When Cora and Tray’s twins, Charlie and Olivia, were missing some developmental milestones, they asked to be referred to a genetic specialist.  At that time, the girls were diagnosed with autism but the doctor also wanted to run a test for a rare neurological disorder.

Cora and Tray googled that disorder as soon as they got home.  They were overcome – the more they learned about Rett syndrome the more the feelings of anxiety and sadness grew.  A few weeks later, however, when the results came back positive for Rett syndrome, they felt relieved.  They finally had a diagnosis and could come up with a game plan.

Twins living with Rett Syndrome

What Cora and Tray found in their research is Rett syndrome s a mutation in the MECP 2 gene. This gene controls motor function, aspects of communication, breathing and other things. Charlie and Olivia have a milder form of the disorder. Children with more severe forms tend to have daily seizures, can’t use their hands, and grind their teeth constantly.

This disorder is so rare that only eight other sets of twins in North America have been diagnosed with Rett syndrome. Because it is so rare, there is not a community specifically for Rett syndrome. Cora and Tray’s family, however, have been very supportive throughout their journey.

Finding Support for Rett syndrome

Charley and Olivia have “brought everybody closer together”. Their extended family has expressed constant interest in wanting to know what they can do to help the girls. Extended family and an online Rett syndrome community have made a big difference in another way as well. Rather than dwell on the diagnosis, family members have pushed those feelings aside and focus on the positive instead. Cora believes their situation would definitely be different if they didn’t have a local, family support system.

Rett syndrome affects Communication

Charlie and Olivia are almost three years old. When they can’t communicate what they need or want, they become very anxious. They get so frustrated because “all the cognitive abilities are there, but the wires aren’t connecting to make that happen.”

Overcoming a lack of communication has been challenging. By taking their girls to speech therapy and attending educational webinars and seminars themselves, Cora and Tray have found resources that proved helpful.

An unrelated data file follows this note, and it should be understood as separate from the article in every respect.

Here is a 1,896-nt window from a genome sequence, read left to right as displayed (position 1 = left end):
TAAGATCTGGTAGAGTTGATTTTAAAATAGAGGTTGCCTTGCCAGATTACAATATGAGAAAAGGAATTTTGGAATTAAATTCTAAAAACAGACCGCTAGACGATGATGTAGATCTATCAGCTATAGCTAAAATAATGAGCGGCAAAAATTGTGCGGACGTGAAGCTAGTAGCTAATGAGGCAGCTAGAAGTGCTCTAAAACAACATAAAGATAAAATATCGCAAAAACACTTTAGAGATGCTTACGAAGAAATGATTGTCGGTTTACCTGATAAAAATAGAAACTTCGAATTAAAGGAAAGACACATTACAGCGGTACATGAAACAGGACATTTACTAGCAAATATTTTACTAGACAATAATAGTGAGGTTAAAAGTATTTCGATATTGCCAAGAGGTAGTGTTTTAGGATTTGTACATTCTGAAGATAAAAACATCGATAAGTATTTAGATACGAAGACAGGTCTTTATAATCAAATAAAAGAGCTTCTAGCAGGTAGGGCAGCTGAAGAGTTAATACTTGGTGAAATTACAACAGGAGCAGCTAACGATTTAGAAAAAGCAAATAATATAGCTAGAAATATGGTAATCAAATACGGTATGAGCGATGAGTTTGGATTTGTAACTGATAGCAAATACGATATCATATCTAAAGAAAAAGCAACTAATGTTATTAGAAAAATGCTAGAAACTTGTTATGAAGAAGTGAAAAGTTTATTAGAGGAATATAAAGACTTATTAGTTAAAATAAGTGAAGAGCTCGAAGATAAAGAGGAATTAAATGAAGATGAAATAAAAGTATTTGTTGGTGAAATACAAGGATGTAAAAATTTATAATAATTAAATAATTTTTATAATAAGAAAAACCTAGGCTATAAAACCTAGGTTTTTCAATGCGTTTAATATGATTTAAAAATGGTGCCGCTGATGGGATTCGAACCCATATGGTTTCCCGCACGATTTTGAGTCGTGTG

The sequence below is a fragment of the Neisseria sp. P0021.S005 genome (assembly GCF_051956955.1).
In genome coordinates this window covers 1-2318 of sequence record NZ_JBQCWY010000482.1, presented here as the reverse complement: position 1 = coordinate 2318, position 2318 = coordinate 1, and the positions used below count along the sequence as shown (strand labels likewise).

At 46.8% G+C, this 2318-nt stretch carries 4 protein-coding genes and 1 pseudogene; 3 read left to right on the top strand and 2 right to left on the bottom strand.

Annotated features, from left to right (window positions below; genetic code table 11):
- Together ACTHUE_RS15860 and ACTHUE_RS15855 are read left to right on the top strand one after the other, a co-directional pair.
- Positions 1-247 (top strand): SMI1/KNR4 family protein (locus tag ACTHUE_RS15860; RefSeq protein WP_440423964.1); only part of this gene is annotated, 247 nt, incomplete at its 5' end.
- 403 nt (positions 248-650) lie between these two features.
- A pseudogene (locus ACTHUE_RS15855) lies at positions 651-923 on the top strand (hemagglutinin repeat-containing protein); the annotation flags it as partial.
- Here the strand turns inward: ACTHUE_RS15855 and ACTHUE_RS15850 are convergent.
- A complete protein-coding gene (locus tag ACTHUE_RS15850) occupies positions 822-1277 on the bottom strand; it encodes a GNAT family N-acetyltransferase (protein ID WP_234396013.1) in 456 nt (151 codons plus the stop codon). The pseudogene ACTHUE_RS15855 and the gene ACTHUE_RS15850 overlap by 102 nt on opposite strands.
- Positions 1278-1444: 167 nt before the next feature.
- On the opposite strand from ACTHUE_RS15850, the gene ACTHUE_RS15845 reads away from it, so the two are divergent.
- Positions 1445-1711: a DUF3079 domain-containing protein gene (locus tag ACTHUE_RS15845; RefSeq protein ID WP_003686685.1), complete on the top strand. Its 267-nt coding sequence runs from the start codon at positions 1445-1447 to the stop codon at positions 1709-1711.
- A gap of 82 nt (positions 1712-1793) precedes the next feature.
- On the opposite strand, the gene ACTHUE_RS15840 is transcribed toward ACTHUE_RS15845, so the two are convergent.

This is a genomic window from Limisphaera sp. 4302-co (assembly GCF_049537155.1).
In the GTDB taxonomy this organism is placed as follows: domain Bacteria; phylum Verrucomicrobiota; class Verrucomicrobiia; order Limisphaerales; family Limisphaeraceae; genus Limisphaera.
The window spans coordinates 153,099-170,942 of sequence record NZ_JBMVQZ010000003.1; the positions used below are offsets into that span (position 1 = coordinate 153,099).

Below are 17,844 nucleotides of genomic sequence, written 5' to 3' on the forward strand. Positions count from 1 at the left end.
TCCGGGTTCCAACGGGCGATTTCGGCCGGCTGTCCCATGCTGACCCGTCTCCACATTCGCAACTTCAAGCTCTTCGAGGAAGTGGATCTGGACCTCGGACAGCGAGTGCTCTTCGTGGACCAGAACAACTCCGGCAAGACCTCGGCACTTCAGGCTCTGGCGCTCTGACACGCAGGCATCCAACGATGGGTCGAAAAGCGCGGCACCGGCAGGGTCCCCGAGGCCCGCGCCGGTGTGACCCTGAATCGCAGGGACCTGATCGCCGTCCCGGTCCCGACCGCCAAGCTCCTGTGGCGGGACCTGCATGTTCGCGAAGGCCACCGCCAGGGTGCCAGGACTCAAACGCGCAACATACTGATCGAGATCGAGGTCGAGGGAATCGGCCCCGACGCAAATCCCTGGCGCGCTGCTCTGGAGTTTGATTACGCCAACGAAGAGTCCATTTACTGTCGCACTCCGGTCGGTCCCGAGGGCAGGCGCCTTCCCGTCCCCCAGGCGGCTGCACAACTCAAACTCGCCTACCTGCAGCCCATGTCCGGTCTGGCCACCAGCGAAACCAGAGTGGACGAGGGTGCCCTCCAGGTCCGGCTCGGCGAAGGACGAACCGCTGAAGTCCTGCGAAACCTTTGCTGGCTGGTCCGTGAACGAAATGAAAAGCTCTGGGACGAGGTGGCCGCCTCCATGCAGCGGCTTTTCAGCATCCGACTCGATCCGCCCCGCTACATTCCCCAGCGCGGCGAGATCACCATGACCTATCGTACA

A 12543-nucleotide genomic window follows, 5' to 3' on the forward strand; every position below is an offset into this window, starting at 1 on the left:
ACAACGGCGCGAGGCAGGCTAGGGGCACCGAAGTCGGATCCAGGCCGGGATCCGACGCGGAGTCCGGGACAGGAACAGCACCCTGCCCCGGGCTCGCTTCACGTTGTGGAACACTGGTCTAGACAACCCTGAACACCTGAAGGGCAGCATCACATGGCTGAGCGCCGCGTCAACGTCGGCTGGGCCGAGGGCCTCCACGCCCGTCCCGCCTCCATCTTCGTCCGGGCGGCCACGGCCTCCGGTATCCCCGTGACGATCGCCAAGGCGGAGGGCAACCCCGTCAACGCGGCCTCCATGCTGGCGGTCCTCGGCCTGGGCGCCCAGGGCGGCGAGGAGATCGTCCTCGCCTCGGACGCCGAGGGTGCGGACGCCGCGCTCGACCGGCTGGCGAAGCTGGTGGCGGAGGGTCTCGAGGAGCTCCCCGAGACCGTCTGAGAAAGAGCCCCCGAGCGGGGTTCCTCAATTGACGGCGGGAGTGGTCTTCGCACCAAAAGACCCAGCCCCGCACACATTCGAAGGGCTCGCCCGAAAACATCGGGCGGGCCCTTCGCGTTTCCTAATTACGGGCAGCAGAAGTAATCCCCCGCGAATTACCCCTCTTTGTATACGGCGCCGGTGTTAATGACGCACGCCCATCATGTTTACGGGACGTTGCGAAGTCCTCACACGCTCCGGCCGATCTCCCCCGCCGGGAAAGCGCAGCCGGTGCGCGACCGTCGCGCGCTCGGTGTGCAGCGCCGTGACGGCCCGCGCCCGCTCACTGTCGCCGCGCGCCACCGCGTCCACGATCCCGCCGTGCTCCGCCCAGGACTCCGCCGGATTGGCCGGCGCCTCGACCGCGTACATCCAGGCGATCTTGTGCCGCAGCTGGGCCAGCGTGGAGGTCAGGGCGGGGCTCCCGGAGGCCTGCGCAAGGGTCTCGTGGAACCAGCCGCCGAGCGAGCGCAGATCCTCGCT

A mechanism their girls use is a Tobii gaze device. It helps them communicate by tracking their eye gaze for different symbols. Seeing them be able to use this machine brings Cora and Tray a lot of joy. This has turned their struggle into a positive.

Celebrating the Little Milestones after a Diagnosis

Cora explains that once you get past the fog of a brand-new diagnosis, you get to celebrate the little milestones. With Rett syndrome, symptoms don’t become apparent until 12-18 months of age. Then all of a sudden your child goes through a period of severe regression. They’ll stop saying words they knew and even stop using their hands to point or reach.

As time passes, the regression levels out and they can begin the process of relearning. As Charlie and Olivia have begun to relearn things, their parents have realized these two girls are hilarious. They understand humor and are witty. Their sweet personalities are described as “a gift that keeps on giving”.

What Parents Should Do if Child is Diagnosed with Rett syndrome

“Reach out to your community” is the first bit of advice Cora gave. Even though Rett syndrome is a rare disease, there are many other neurological disorders with similar symptoms. Those parents and the resources available to them may be of help to you too.

Another thing to keep in mind is to manage your time wisely. You will need to address medical needs, communication challenges, educational progress, social interaction, etc. It is too overwhelming to try and do all at once. Focus on ONE area at a time, gather the resources you need, and give it your best.

Cora’s last bit of advice is to love your children first and then everything else will fall into place. “You’re so much stronger than you think you are.” You don’t have to go through this challenging time alone because there are numerous resources out there for parents of children with Rett syndrome.

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